• Disabling access to the Ӱֱappnetwork (WilkesNet) from the cited computer.
  • Disabling access to any Web site(s) or online storage space(s) cited.
  • Removal of any directory listings, such as web links, to the allegedly infringing works.
  • Any other action necessary with respect to "blocking or disabling access to the alleged infringing works" as required under the DMCA Section 512.

Upon enacting "compliance measures", ITS will identify the source of the alleged infringement and take appropriate actions to ensure that the illegal acts do not continue.

When a DMCA Complaint Is Received
When a complaint is received, ITS tracks down the location of the infringement, and disables network access for that location or device. ITS then attempts to identify the owner and inform him or her of the reason for this action. The owner is given the opportunity to refute or admit to the infringement. Violators are instructed to cease sharing all copyrighted materials and are issued a warning that the behavior is a violation of the AUP for computing (as well as federal law). For student violation student affairs are notified. For faculty and staff violations are referred to deans, department heads and/or department chairs.

Legal Repercussions for DMCA Violation
In addition to University penalties, DMCA violations may carry heavy civil and criminal penalties. For example, civil penalties include damages and legal fees. The minimum fine is $750 per downloaded file. Criminal penalties, even for first-time offenders, can be stiff: up to $250,000 in fines and five years in prison. Unless served with a subpoena as required under the DMCA, the University does not release the names of (or any personal information about) subscribers in the process of servicing a DMCA notice.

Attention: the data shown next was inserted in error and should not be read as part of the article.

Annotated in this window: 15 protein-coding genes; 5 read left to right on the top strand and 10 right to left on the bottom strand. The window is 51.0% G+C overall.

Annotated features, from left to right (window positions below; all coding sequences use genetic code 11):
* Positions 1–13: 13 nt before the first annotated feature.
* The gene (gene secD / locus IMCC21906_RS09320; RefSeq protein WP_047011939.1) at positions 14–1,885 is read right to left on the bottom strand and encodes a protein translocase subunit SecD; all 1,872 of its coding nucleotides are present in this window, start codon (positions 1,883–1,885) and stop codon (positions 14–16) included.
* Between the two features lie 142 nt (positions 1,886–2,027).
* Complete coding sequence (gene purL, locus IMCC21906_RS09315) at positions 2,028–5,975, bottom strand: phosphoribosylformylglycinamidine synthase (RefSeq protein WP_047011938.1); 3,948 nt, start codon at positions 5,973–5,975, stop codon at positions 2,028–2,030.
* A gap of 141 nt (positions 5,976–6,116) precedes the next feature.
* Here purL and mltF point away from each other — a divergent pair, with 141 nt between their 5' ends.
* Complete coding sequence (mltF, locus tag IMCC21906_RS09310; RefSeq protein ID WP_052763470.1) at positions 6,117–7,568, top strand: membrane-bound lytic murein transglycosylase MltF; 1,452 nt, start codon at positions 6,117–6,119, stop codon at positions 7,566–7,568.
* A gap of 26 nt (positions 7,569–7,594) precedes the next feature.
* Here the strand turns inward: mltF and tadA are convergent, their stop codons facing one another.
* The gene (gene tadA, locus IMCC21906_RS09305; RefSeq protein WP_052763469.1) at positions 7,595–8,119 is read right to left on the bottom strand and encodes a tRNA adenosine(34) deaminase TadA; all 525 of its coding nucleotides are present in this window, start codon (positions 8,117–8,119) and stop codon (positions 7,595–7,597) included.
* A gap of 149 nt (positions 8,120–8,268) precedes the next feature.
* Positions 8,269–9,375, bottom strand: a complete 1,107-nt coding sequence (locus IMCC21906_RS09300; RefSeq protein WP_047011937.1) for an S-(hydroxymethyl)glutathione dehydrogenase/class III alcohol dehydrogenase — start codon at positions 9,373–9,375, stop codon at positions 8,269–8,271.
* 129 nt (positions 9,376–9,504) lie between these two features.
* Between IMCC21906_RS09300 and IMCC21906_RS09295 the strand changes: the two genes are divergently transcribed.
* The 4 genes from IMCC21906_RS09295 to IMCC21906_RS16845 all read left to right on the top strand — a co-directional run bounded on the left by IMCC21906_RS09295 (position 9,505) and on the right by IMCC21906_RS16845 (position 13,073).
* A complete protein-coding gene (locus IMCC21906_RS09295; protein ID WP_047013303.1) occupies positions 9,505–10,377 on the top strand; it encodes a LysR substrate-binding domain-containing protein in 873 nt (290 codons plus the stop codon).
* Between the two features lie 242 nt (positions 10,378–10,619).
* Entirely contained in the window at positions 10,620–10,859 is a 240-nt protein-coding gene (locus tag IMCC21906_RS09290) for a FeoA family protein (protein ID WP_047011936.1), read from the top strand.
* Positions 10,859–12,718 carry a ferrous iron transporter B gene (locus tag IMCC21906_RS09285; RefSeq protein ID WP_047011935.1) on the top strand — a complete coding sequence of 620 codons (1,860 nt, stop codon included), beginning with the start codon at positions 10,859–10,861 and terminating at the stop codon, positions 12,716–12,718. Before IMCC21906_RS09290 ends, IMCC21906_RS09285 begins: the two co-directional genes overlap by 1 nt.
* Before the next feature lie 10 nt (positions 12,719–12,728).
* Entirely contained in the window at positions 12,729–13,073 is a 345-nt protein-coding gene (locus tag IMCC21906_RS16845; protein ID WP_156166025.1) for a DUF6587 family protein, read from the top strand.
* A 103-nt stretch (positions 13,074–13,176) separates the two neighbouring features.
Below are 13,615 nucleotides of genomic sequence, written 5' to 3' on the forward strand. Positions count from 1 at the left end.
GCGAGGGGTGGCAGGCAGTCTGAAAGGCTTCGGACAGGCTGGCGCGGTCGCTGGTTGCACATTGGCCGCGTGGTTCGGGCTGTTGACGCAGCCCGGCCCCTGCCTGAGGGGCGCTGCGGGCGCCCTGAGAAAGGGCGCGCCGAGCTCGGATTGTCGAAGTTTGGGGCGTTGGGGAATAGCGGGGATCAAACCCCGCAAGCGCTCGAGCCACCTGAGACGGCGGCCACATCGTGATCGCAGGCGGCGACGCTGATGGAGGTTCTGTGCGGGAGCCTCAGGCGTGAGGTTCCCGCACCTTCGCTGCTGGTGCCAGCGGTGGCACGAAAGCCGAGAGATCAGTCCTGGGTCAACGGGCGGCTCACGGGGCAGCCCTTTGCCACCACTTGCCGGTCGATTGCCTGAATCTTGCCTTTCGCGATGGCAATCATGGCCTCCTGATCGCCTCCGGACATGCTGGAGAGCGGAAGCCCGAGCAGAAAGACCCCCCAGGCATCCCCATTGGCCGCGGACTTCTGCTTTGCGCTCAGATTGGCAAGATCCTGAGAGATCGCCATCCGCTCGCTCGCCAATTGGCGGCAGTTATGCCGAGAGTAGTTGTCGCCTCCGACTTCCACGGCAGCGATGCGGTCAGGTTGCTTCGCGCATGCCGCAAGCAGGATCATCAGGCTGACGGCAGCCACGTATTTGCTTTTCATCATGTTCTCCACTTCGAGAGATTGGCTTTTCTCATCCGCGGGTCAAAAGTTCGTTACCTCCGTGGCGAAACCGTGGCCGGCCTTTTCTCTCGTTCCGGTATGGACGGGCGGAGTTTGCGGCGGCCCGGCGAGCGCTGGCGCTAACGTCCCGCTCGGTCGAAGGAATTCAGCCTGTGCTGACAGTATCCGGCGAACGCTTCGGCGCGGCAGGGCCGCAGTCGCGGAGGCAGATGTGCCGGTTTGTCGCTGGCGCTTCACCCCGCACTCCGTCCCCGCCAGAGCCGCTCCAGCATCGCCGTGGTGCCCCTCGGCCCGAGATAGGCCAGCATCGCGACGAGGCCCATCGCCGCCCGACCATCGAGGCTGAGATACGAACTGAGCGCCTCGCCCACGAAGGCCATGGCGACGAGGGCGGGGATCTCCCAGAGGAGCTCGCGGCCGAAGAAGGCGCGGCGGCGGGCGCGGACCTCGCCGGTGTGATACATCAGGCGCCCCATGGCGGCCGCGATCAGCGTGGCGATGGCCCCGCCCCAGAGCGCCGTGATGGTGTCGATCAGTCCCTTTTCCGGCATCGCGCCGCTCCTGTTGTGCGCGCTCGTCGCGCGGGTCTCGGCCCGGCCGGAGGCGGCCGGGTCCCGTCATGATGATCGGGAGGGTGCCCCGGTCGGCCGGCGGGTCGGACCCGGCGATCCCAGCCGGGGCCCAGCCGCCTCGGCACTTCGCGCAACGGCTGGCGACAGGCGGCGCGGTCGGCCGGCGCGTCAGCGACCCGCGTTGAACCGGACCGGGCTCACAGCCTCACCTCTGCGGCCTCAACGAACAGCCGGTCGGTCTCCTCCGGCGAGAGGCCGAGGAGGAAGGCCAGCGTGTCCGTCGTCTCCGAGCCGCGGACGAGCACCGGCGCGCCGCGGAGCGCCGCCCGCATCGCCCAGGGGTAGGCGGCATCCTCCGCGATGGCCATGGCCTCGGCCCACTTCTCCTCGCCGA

File-Sharing Programs: A Frequent Culprit in DMCA Violations
In many of the cases that ITS handles, violators claim to be unaware that they were distributing (as opposed to downloading, which can also be illegal) copyrighted works across the Ӱֱappnetwork. This is due to the design of file-sharing programs such as Kazaa, BitTorrent and others.

When first installed on a desktop, these peer-to-peer programs typically open "share points" on the user's computer. These share points allow anyone else on the file-sharing network to download files from your computer. If you are using any of these programs, you can configure them so that your files are private and not accessible by other individuals on the network. 

The Bottom Line

Ӱֱappfaculty, staff and students have access to a wide variety of technology. Most of us could not do our work or complete our education without it. However, the fact that a certain type of technology exists doesn't mean that it is ethical to use it in anything other than the intended manner. File-sharing programs, DVD-copying programs and the like allow you to do many things, but using them to distribute copyrighted material that you do not own is illegal and an inappropriate use of University resources.

The DMCA is designed to protect artists from something that everyone can agree is wrong - theft. What it boils down to is this: If you make or distribute unauthorized copies of copyrighted material you are breaking a federal law and could face severe civil or criminal penalties if/when caught. If you have copyrighted material on your computer and need assistance removing it, call the Help Desk at 1-866-264-1462.